Commentary Magazine


Topic: Medicaid Services actuary

How the Court Made a Bad Bill Worse

In yesterday’s Wall Street Journal, Georgetown law professor Randy Barnett provided a concise summary of the “saving construction” Chief Justice Roberts used to uphold the Obamacare statute. By changing the requirement to buy insurance into an option to pay a penalty, and by making the Medicaid mandate on the states optional as well, the Chief Justice created a revised law he could then deem constitutional. As Prof. Barnett wrote:

By converting the now infamous “individual mandate” into an “option” to buy insurance or pay the remaining “penalty,” he could then uphold the “penalty” as a tax. Then, by similarly rewriting the Medicare requirement being imposed on the states, he was able to “defer” to Congress and uphold the rest of Obamacare. In short, Justice Roberts rewrote the statute so that he could save it in the name of “judicial restraint.”

So what was saved — in the cause of judicial restraint — was a statute judicially re-written, materially different from the one Congress wrote. No one knows if Congress would have passed the rewritten statute in the first place, had it been presented in the form that emerged from the Chief Justice’s opinion: the number of uninsured people covered, the financial cost of the law, and the likely impact on health care are all different from the law Congress enacted. Moreover, in the process, the Chief Justice endorsed a new shared responsibility payment power for Congress that we may see again in the future.

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In yesterday’s Wall Street Journal, Georgetown law professor Randy Barnett provided a concise summary of the “saving construction” Chief Justice Roberts used to uphold the Obamacare statute. By changing the requirement to buy insurance into an option to pay a penalty, and by making the Medicaid mandate on the states optional as well, the Chief Justice created a revised law he could then deem constitutional. As Prof. Barnett wrote:

By converting the now infamous “individual mandate” into an “option” to buy insurance or pay the remaining “penalty,” he could then uphold the “penalty” as a tax. Then, by similarly rewriting the Medicare requirement being imposed on the states, he was able to “defer” to Congress and uphold the rest of Obamacare. In short, Justice Roberts rewrote the statute so that he could save it in the name of “judicial restraint.”

So what was saved — in the cause of judicial restraint — was a statute judicially re-written, materially different from the one Congress wrote. No one knows if Congress would have passed the rewritten statute in the first place, had it been presented in the form that emerged from the Chief Justice’s opinion: the number of uninsured people covered, the financial cost of the law, and the likely impact on health care are all different from the law Congress enacted. Moreover, in the process, the Chief Justice endorsed a new shared responsibility payment power for Congress that we may see again in the future.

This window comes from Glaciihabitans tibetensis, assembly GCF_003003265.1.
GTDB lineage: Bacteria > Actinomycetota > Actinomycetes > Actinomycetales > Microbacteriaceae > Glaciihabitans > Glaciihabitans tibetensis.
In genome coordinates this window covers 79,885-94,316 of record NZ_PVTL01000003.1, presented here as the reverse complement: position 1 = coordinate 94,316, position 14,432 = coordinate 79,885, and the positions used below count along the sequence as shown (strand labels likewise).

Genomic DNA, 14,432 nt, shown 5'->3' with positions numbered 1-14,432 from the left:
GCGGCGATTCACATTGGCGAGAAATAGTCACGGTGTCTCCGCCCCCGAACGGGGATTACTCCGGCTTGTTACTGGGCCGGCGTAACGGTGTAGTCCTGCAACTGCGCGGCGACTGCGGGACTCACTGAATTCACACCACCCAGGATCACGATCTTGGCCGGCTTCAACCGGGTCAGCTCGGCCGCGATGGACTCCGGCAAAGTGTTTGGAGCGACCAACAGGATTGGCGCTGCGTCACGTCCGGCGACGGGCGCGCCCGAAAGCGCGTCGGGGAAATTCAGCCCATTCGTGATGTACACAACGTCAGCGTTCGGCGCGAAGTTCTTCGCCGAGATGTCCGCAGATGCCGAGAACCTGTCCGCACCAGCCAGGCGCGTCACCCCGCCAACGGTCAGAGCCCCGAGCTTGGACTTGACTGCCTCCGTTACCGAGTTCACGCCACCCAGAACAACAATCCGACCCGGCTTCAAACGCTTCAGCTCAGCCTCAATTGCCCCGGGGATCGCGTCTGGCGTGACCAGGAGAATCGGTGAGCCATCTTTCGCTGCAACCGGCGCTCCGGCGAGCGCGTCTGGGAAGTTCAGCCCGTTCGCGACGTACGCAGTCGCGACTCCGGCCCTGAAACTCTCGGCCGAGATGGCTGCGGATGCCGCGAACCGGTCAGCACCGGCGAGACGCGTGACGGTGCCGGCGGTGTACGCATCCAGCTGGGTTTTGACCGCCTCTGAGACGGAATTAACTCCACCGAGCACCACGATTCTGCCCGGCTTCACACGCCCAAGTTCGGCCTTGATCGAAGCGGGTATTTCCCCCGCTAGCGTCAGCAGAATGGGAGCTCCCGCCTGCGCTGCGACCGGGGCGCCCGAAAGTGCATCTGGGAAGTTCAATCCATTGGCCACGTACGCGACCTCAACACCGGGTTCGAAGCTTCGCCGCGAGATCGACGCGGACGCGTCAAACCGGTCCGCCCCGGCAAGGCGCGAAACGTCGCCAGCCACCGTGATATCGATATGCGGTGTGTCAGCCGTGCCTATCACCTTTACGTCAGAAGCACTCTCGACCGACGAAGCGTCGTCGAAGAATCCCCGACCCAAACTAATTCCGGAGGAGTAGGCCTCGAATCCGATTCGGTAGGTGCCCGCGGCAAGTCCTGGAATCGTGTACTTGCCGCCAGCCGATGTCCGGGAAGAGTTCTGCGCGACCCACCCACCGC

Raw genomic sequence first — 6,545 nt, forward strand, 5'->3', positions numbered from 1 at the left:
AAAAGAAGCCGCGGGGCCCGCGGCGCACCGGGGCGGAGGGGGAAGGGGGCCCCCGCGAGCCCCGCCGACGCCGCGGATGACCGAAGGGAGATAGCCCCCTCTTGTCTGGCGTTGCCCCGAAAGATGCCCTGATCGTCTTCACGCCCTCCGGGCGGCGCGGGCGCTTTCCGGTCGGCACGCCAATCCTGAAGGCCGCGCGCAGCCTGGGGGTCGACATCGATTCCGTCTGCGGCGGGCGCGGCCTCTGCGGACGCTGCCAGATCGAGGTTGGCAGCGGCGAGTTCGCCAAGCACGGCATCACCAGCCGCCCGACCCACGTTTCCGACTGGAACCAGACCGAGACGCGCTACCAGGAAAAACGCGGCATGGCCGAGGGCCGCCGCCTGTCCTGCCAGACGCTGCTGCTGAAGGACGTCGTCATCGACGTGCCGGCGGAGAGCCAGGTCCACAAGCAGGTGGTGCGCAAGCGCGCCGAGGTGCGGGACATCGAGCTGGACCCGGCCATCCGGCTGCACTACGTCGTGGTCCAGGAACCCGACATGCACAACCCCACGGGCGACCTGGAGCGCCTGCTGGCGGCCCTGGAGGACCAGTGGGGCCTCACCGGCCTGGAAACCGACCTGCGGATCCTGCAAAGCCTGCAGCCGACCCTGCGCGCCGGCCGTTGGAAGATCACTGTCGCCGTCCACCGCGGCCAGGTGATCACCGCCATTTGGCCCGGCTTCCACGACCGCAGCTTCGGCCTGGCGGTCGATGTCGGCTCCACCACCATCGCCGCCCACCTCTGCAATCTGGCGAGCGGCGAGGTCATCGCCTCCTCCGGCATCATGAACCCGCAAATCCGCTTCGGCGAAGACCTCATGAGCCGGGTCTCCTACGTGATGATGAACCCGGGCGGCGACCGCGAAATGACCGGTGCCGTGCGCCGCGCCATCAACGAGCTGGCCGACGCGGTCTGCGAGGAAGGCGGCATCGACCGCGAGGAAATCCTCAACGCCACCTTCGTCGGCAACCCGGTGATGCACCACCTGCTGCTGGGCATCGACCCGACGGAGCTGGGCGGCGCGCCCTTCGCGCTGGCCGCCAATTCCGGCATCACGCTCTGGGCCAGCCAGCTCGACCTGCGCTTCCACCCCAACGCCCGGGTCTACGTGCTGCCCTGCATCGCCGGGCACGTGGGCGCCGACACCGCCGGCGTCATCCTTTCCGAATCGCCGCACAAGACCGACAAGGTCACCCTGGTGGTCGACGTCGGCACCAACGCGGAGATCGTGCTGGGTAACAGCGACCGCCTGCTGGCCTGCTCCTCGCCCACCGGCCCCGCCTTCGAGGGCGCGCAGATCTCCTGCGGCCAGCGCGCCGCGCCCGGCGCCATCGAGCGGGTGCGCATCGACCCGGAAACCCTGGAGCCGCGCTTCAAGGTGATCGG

In the current issue of Commentary, Tevi Troy in “The ObamaCare Debacle Deepens” demonstrates that:

Quite simply, the Roberts opinion took a bad bill and made it worse. If ObamaCare continues to exist in the form Roberts has devised, with much of the mechanism for funding its requirements stripped out, the consequences for the country and for our health-care system may be even more disastrous than they would have been had the problematic law simply been allowed to stand as it was.

But at least the Chief Justice preserved the reputation of the Court from criticism for judicial activism — what a former University of Chicago law school lecturer alleged would have been “an unprecedented, extraordinary step” if it were to “somehow overturn a duly constituted and passed law.”

The fear of such criticism may have been exaggerated: the same week that the Court upheld Obamacare, it overturned a total of 32 out of 33 state and federal statutes — every one of them a duly constituted and passed law. The Court’s reputation apparently suffered no significant damage from enforcing the Constitution in those cases, and in retrospect if might have been better, as Tevi Troy’s essential article shows, if the Court had applied the Constitution to the 33rd as well.

 

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Flotsam and Jetsam

Robert Reich doesn’t like ReidCare: “If you think the federal employee benefit plan is an answer to this, think again. Its premiums increased nearly 9 percent this year. And if you think an expanded Medicare is the answer, you’re smoking medical marijuana. The Senate bill allows an independent commission to hold back Medicare costs only if Medicare spending is rising faster than total health spending. So if health spending is soaring because private insurers have no incentive to control it, we’re all out of luck. Medicare explodes as well.”